A new initiative launched by President Obama in March seeks to better coordinate federal drought-management efforts at the basin scale, and ensure that key federal farm programs are in alignment with watershed conservation objectives developed by state and local partners. Making federal farm-program dollars work better and go farther will be key to this effort’s success.
The critical role of US Department of Agriculture (USDA) programs in managing water scarcity is often overlooked. But as we document in our recent report on the federal role in western water, USDA’s programs represent the lion’s share of federal water- and drought-related funding in the region. Given farming’s large water footprint in the West, even small changes in farm practices can have broad effects on water supplies and ecosystem health.
The agricultural water and land stewardship programs run by the Natural Resources Conservation Service (NRCS) and the Farm Service Agency are singularly important, due to their size and reach. These programs provide farmers with technical and financial support to improve water use efficiency and conserve soils, water, and wildlife habitat through on-farm investments. In addition, easement programs pay farmers to convert environmentally sensitive lands to wetland or cover crops—or to keep their lands in production rather than allow it to be developed.
Practical reforms in easement programs could yield drought-management results. The wetland recovery program pays farmers to permanently restore fields to wetlands, and the conservation reserve program pays them to convert fields to cover crops for 10–15 years. But such long-term commitments to fallow lands are unappealing to many farmers.
These programs could be more effective by allowing shorter easements and working with groups of farmers rather than individuals. For instance, paying farmers to create temporary wetlands during droughts can stretch scarce water and dollars while supporting waterbirds. Similarly, paying a group of farmers to do rotational fallowing—which means they take turns temporarily fallowing fields—can reduce overall water use while keeping farms in production. Meanwhile, other incentives could focus on farmers who commit to maintaining land in field crops rather than permanent crops—a change that could boost drought resilience in places like California, which has seen a big expansion of tree crops that are harder to fallow.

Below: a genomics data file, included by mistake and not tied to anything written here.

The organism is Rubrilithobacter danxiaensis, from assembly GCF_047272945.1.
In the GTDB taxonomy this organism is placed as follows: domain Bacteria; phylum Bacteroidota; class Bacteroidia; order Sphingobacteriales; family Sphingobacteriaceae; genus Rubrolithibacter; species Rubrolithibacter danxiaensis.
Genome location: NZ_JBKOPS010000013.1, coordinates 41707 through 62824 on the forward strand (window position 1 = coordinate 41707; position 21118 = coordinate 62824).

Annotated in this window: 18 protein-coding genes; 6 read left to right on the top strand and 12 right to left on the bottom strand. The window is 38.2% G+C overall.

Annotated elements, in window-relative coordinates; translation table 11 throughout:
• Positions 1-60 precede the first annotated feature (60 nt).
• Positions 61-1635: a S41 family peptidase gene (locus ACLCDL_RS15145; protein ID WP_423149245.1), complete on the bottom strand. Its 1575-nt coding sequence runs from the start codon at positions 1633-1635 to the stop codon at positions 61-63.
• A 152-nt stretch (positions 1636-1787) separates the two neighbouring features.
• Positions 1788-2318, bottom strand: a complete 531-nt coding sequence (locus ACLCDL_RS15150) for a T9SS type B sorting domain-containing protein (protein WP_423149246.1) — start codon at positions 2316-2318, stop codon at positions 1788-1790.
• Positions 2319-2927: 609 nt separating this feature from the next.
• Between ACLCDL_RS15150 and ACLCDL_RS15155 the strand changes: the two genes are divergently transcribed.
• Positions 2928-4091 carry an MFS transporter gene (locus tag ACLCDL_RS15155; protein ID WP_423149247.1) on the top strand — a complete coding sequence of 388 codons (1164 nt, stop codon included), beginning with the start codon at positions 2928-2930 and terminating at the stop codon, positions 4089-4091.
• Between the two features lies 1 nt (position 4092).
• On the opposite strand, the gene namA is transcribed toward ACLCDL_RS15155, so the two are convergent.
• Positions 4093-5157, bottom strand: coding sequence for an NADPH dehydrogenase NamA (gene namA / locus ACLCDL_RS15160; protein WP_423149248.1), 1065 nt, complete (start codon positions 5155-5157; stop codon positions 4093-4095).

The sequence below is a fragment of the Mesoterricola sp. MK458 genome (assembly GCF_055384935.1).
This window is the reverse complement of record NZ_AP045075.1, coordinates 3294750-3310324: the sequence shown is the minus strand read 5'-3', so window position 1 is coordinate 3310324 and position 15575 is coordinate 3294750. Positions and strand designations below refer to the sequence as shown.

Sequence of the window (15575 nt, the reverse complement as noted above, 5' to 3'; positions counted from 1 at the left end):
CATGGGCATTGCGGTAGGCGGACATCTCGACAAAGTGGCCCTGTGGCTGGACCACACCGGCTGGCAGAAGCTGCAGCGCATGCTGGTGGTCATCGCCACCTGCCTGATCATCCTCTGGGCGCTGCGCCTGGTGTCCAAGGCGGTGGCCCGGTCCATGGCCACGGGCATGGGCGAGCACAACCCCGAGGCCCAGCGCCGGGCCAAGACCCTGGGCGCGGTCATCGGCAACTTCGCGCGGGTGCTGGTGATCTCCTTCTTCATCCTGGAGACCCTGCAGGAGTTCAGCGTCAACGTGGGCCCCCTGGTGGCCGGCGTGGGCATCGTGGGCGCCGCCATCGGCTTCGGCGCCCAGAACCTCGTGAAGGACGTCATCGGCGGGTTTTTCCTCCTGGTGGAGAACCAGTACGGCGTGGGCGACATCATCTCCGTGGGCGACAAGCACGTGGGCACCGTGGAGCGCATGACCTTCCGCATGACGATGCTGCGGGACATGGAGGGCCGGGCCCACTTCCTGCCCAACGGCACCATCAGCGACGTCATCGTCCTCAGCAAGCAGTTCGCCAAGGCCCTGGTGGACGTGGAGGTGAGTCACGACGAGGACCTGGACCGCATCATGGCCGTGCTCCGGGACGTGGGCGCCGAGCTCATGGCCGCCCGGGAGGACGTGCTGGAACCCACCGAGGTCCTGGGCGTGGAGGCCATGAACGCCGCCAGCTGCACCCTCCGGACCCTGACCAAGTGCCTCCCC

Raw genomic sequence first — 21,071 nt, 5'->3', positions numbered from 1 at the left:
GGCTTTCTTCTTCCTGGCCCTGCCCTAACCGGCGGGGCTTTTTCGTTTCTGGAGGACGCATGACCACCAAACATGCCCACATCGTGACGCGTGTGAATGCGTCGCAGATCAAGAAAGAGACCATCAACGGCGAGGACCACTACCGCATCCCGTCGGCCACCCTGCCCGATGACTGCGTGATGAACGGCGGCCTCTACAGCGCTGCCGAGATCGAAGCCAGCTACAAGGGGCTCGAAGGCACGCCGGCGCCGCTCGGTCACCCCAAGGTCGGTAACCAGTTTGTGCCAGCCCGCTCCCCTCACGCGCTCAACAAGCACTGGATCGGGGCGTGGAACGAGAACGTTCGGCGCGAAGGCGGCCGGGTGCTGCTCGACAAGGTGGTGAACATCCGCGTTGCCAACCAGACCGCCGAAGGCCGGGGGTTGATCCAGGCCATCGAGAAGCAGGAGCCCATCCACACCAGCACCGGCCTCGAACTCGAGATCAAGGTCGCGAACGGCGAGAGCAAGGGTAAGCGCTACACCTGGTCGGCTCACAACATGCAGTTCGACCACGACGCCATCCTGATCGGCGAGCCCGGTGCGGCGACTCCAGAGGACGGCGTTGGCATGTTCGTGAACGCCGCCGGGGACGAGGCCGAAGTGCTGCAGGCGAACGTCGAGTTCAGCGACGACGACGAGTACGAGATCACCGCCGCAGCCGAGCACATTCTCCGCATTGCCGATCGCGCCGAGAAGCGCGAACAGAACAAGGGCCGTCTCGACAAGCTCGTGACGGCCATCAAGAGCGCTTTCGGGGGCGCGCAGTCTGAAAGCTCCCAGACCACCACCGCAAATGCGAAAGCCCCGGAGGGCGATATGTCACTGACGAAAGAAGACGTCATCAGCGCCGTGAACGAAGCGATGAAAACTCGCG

USDA programs represent the lion’s share of federal water- and drought-related funding in the West.
Another important change involves the popular NRCS subsidies to support efficiency investments on farms. The problem is that reducing the amount of water needed to grow specific crops does not usually translate into more water in the system, since newly available water is often used to increase production. And this water can be vital to downstream users and the recharge of groundwater.
To make sure these subsidies don’t conflict with basin management goals, USDA efficiency programs should seek to maintain or enhance water to meet environmental needs, and prevent harm to groundwater basins. Solutions could include expanding and improving temporary, strategic flows to meet habitat needs, and dedicating water created through efficiency programs to environmental uses or groundwater recharge.
Many of these changes could occur under existing statutory authority, and some program updates could be included in the 2019 Farm Bill. To be more effective in managing western drought, future farm bills should also put relatively more emphasis on easements and less on efficiency-oriented subsidies.
These changes would make federal support programs a better fit for many farmers, while supporting basin-level drought management goals of improving conditions for fish and wildlife, recharging groundwater, and reducing overall water use in areas grappling with water scarcity.
Read a summary of policy recommendations from Improving the Federal Response to Western Drought (February 2016)
Read the federal action plan on improving long-term drought resilience
Watch a video on “Reforming Federal Drought Management”
Visit the PPIC Water Policy Center